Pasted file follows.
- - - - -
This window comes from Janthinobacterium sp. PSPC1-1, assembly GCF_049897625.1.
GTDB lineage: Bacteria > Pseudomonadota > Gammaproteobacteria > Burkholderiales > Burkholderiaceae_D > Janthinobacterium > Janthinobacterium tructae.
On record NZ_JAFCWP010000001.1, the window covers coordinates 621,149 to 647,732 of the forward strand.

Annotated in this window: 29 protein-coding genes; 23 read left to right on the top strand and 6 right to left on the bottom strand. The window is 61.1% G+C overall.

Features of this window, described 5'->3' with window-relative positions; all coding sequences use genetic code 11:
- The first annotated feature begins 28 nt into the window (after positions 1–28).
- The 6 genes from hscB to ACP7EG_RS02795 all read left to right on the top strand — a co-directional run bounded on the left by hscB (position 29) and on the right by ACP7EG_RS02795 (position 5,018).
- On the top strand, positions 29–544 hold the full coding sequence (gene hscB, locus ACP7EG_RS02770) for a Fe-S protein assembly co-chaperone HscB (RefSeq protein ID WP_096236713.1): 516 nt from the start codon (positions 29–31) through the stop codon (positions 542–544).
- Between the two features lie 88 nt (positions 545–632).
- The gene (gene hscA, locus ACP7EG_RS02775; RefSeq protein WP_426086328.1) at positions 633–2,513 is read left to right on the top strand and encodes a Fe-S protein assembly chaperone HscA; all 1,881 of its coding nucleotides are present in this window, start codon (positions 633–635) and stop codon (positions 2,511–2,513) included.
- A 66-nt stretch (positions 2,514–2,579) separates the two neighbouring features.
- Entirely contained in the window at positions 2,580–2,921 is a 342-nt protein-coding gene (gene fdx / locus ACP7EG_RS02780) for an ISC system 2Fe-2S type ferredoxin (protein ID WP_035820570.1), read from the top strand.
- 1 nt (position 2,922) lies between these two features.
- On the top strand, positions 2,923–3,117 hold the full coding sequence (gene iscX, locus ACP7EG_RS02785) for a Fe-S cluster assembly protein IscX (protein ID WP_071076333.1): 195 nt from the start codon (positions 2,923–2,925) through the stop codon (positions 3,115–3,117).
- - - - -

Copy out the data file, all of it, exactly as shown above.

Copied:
This window comes from Janthinobacterium sp. PSPC1-1, assembly GCF_049897625.1.
GTDB lineage: Bacteria > Pseudomonadota > Gammaproteobacteria > Burkholderiales > Burkholderiaceae_D > Janthinobacterium > Janthinobacterium tructae.
On record NZ_JAFCWP010000001.1, the window covers coordinates 621,149 to 647,732 of the forward strand.

Annotated in this window: 29 protein-coding genes; 23 read left to right on the top strand and 6 right to left on the bottom strand. The window is 61.1% G+C overall.

Features of this window, described 5'->3' with window-relative positions; all coding sequences use genetic code 11:
- The first annotated feature begins 28 nt into the window (after positions 1–28).
- The 6 genes from hscB to ACP7EG_RS02795 all read left to right on the top strand — a co-directional run bounded on the left by hscB (position 29) and on the right by ACP7EG_RS02795 (position 5,018).
- On the top strand, positions 29–544 hold the full coding sequence (gene hscB, locus ACP7EG_RS02770) for a Fe-S protein assembly co-chaperone HscB (RefSeq protein ID WP_096236713.1): 516 nt from the start codon (positions 29–31) through the stop codon (positions 542–544).
- Between the two features lie 88 nt (positions 545–632).
- The gene (gene hscA, locus ACP7EG_RS02775; RefSeq protein WP_426086328.1) at positions 633–2,513 is read left to right on the top strand and encodes a Fe-S protein assembly chaperone HscA; all 1,881 of its coding nucleotides are present in this window, start codon (positions 633–635) and stop codon (positions 2,511–2,513) included.
- A 66-nt stretch (positions 2,514–2,579) separates the two neighbouring features.
- Entirely contained in the window at positions 2,580–2,921 is a 342-nt protein-coding gene (gene fdx / locus ACP7EG_RS02780) for an ISC system 2Fe-2S type ferredoxin (protein ID WP_035820570.1), read from the top strand.
- 1 nt (position 2,922) lies between these two features.
- On the top strand, positions 2,923–3,117 hold the full coding sequence (gene iscX, locus ACP7EG_RS02785) for a Fe-S cluster assembly protein IscX (protein ID WP_071076333.1): 195 nt from the start codon (positions 2,923–2,925) through the stop codon (positions 3,115–3,117).